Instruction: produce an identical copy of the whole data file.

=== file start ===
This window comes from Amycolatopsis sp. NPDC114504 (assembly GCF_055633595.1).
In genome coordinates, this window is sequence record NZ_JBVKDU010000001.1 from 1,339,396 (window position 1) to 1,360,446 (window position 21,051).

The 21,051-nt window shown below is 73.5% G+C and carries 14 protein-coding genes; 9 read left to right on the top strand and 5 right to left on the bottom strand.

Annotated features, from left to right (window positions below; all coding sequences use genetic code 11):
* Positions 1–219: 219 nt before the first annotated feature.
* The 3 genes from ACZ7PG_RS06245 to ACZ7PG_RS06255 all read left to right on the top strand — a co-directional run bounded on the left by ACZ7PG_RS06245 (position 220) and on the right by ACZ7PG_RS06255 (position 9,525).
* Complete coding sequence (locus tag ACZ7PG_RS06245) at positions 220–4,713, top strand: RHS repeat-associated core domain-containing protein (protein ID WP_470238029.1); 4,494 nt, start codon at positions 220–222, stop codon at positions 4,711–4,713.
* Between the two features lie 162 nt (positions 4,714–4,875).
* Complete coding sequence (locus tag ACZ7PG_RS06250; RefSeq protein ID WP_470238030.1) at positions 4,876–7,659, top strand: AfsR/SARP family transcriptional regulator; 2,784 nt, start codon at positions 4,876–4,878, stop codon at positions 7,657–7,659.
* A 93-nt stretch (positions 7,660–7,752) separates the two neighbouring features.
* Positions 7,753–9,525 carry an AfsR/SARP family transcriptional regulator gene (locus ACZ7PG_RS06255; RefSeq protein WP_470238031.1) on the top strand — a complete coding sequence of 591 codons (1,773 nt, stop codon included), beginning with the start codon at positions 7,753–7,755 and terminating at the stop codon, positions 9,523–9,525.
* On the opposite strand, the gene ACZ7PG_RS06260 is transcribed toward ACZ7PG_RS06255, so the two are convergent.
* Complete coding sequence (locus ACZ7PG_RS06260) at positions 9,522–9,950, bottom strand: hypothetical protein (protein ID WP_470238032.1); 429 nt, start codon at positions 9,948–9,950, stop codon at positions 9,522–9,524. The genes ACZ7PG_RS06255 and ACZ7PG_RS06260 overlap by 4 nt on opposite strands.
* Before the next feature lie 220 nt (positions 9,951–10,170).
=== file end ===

This window comes from Amycolatopsis sp. NPDC114504 (assembly GCF_055633595.1).
In genome coordinates, this window is sequence record NZ_JBVKDU010000001.1 from 1,339,396 (window position 1) to 1,360,446 (window position 21,051).

The 21,051-nt window shown below is 73.5% G+C and carries 14 protein-coding genes; 9 read left to right on the top strand and 5 right to left on the bottom strand.

Annotated features, from left to right (window positions below; all coding sequences use genetic code 11):
* Positions 1–219: 219 nt before the first annotated feature.
* The 3 genes from ACZ7PG_RS06245 to ACZ7PG_RS06255 all read left to right on the top strand — a co-directional run bounded on the left by ACZ7PG_RS06245 (position 220) and on the right by ACZ7PG_RS06255 (position 9,525).
* Complete coding sequence (locus tag ACZ7PG_RS06245) at positions 220–4,713, top strand: RHS repeat-associated core domain-containing protein (protein ID WP_470238029.1); 4,494 nt, start codon at positions 220–222, stop codon at positions 4,711–4,713.
* Between the two features lie 162 nt (positions 4,714–4,875).
* Complete coding sequence (locus tag ACZ7PG_RS06250; RefSeq protein ID WP_470238030.1) at positions 4,876–7,659, top strand: AfsR/SARP family transcriptional regulator; 2,784 nt, start codon at positions 4,876–4,878, stop codon at positions 7,657–7,659.
* A 93-nt stretch (positions 7,660–7,752) separates the two neighbouring features.
* Positions 7,753–9,525 carry an AfsR/SARP family transcriptional regulator gene (locus ACZ7PG_RS06255; RefSeq protein WP_470238031.1) on the top strand — a complete coding sequence of 591 codons (1,773 nt, stop codon included), beginning with the start codon at positions 7,753–7,755 and terminating at the stop codon, positions 9,523–9,525.
* On the opposite strand, the gene ACZ7PG_RS06260 is transcribed toward ACZ7PG_RS06255, so the two are convergent.
* Complete coding sequence (locus ACZ7PG_RS06260) at positions 9,522–9,950, bottom strand: hypothetical protein (protein ID WP_470238032.1); 429 nt, start codon at positions 9,948–9,950, stop codon at positions 9,522–9,524. The genes ACZ7PG_RS06255 and ACZ7PG_RS06260 overlap by 4 nt on opposite strands.
* Before the next feature lie 220 nt (positions 9,951–10,170).